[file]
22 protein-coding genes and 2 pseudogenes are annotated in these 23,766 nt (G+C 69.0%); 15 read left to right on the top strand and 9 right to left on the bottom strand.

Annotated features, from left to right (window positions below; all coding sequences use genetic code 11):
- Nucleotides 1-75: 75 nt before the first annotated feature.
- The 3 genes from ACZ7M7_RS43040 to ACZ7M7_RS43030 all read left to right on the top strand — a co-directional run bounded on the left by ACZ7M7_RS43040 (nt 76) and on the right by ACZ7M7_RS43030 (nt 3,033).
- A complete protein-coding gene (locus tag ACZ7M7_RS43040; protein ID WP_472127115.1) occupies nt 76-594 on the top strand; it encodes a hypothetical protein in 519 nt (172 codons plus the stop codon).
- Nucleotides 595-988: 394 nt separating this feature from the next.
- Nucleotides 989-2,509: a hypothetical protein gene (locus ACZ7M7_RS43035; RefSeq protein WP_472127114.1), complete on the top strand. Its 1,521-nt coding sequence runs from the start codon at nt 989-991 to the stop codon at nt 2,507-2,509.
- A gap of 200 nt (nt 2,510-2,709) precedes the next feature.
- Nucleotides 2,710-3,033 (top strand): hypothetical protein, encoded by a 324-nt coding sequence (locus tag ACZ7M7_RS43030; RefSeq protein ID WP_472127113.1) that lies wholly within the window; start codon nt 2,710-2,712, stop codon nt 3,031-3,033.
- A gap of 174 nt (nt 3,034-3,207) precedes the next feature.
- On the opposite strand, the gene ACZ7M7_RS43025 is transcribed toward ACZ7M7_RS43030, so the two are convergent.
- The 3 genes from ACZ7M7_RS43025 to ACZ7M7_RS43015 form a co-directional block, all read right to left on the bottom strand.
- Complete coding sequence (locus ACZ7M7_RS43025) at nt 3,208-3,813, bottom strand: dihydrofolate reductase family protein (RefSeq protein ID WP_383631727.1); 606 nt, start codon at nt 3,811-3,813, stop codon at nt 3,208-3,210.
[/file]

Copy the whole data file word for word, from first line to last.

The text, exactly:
22 protein-coding genes and 2 pseudogenes are annotated in these 23,766 nt (G+C 69.0%); 15 read left to right on the top strand and 9 right to left on the bottom strand.

Annotated features, from left to right (window positions below; all coding sequences use genetic code 11):
- Nucleotides 1-75: 75 nt before the first annotated feature.
- The 3 genes from ACZ7M7_RS43040 to ACZ7M7_RS43030 all read left to right on the top strand — a co-directional run bounded on the left by ACZ7M7_RS43040 (nt 76) and on the right by ACZ7M7_RS43030 (nt 3,033).
- A complete protein-coding gene (locus tag ACZ7M7_RS43040; protein ID WP_472127115.1) occupies nt 76-594 on the top strand; it encodes a hypothetical protein in 519 nt (172 codons plus the stop codon).
- Nucleotides 595-988: 394 nt separating this feature from the next.
- Nucleotides 989-2,509: a hypothetical protein gene (locus ACZ7M7_RS43035; RefSeq protein WP_472127114.1), complete on the top strand. Its 1,521-nt coding sequence runs from the start codon at nt 989-991 to the stop codon at nt 2,507-2,509.
- A gap of 200 nt (nt 2,510-2,709) precedes the next feature.
- Nucleotides 2,710-3,033 (top strand): hypothetical protein, encoded by a 324-nt coding sequence (locus tag ACZ7M7_RS43030; RefSeq protein ID WP_472127113.1) that lies wholly within the window; start codon nt 2,710-2,712, stop codon nt 3,031-3,033.
- A gap of 174 nt (nt 3,034-3,207) precedes the next feature.
- On the opposite strand, the gene ACZ7M7_RS43025 is transcribed toward ACZ7M7_RS43030, so the two are convergent.
- The 3 genes from ACZ7M7_RS43025 to ACZ7M7_RS43015 form a co-directional block, all read right to left on the bottom strand.
- Complete coding sequence (locus ACZ7M7_RS43025) at nt 3,208-3,813, bottom strand: dihydrofolate reductase family protein (RefSeq protein ID WP_383631727.1); 606 nt, start codon at nt 3,811-3,813, stop codon at nt 3,208-3,210.